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Alvarez: I won’t prosecute every witness suspected of lying on stand

After taking oath from Vincent M. Gaughan for her second term as State's Attorney Cook County AnitAlvarez talks about her

After taking the oath from Vincent M. Gaughan for her second term as State's Attorney of Cook County, Anita Alvarez talks about her future plans for the office. . | Al Podgorski~Chicago Sun-Times

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Updated: July 25, 2014 6:23AM



Cook County State’s Attorney Anita Alvarez is assuring a group of former judges and prosecutors that she doesn’t intend to prosecute every witness suspected of lying on the stand.

“My office does not take the decision to charge a perjury case lightly and this charge is brought in only very limited circumstances,” she said in a letter to a group of attorneys including former Gov. Jim Thompson and retired appeals court judge Abner Mikva.

Twenty-three high-profile attorneys wrote to Alvarez in April to express their concerns about perjury charges she brought against Willie Johnson after he recanted his testimony in a murder trial.

Their letter called the prosecution of Johnson “contrary to the interests of justice” and warned a conviction could “chill future witness recantations.”

In her response earlier this month, Alvarez wrote: “It is appropriate to prosecute perjury only in which it can be proven beyond a reasonable doubt that a recantation, as opposed to prior testimony, is false.”

Sally Daly, a spokeswoman for Alvarez, said her office prosecutes about 10 perjury cases a year. But over the past four years, Johnson was the only witness charged with perjury for recanting testimony in a post-conviction hearing, she said.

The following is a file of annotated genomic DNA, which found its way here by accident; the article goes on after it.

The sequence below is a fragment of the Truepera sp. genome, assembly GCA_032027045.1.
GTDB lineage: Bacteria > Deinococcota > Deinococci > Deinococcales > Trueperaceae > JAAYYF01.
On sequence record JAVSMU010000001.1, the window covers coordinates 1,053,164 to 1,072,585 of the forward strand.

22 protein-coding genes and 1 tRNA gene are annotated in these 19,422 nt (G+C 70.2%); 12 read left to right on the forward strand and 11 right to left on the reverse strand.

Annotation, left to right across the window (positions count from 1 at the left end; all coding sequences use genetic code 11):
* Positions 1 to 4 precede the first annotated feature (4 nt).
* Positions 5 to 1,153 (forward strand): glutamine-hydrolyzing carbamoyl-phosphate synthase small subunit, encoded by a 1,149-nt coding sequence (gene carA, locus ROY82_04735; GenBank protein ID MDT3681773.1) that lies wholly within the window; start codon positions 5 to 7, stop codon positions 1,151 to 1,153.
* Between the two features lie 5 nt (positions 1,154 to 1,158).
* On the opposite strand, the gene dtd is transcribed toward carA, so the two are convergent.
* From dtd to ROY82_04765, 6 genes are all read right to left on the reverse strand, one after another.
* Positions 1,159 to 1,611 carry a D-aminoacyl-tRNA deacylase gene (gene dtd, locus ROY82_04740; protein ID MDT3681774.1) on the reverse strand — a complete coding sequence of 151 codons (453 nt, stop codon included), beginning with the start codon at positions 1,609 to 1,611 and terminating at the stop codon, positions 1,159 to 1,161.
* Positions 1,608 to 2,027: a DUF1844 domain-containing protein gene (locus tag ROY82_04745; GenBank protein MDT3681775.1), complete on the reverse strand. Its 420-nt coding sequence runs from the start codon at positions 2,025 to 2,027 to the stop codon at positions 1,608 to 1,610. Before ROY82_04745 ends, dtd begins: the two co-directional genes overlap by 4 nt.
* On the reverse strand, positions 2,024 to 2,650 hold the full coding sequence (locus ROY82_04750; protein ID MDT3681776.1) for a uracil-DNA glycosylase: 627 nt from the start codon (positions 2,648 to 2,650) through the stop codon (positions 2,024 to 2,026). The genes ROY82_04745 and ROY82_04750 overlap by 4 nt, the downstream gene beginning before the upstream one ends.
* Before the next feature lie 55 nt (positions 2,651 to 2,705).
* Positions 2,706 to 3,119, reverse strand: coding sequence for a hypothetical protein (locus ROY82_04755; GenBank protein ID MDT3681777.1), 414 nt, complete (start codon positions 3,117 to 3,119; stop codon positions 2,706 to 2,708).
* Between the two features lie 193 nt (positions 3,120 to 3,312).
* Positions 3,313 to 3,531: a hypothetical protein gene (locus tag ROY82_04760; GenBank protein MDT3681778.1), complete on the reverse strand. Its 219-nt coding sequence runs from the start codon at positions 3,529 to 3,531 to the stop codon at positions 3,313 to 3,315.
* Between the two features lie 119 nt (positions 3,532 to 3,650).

In her letter, Alvarez explained why she believes the perjury charges against Johnson were justified.

Johnson, 43, was wounded in a West Side shooting that killed two friends in 1992. He told police one of the shooters was nicknamed “Duke” and said he knew the suspects because they lived on his block, according to Alvarez.

In the hospital, Johnson picked the men out of a photo array. Later, he testified against them at trial. They were convicted and sentenced to life in prison.

At a January 2011 post-conviction hearing for the men, Johnson recanted his trial testimony. He said a different man was responsible for the shootings.

But he said he was afraid to point his finger at the actual shooter in 1992. Johnson claimed he received threatening calls in the hospital telling him not to implicate the man.

At the 2011 post-conviction hearing, prosecutors revealed that Johnson, a self-described “retired” member of the Vice Lords, got a phone call from reputed gang leader Ray Longstreet before Johnson signed an affidavit recanting his 1994 trial testimony.

Cook County Judge Michael Brown found that Johnson lied on Longstreet’s behalf.

“I have no idea why the Vice Lords through Mr. Longstreet would urge Willie Johnson to come forward,” Brown said. “Nonetheless, it does not appear to be for a desire to see that criminal justice . . . is done, but to further their ends.”

Brown ruled against the convicted shooters, who remain in prison. An appeals court upheld Brown’s decision, saying: “Johnson recanted out of allegiance to the Vice Lords and not out of [a] reason related to justice.”

In her letter, Alvarez said she’s confident prosecutors will be able to show Johnson lied on the witness stand in 2011. “We certainly believe the requisite evidence exists to prove this case beyond a reasonable doubt,” she said.

The next court hearing on Johnson’s perjury charges is scheduled for Aug. 12.

Johnson, who now lives out of state, was sentenced to 18 years in prison for attempted murder and armed robbery in 1995. He previously served a prison term on a drug conviction, records show.



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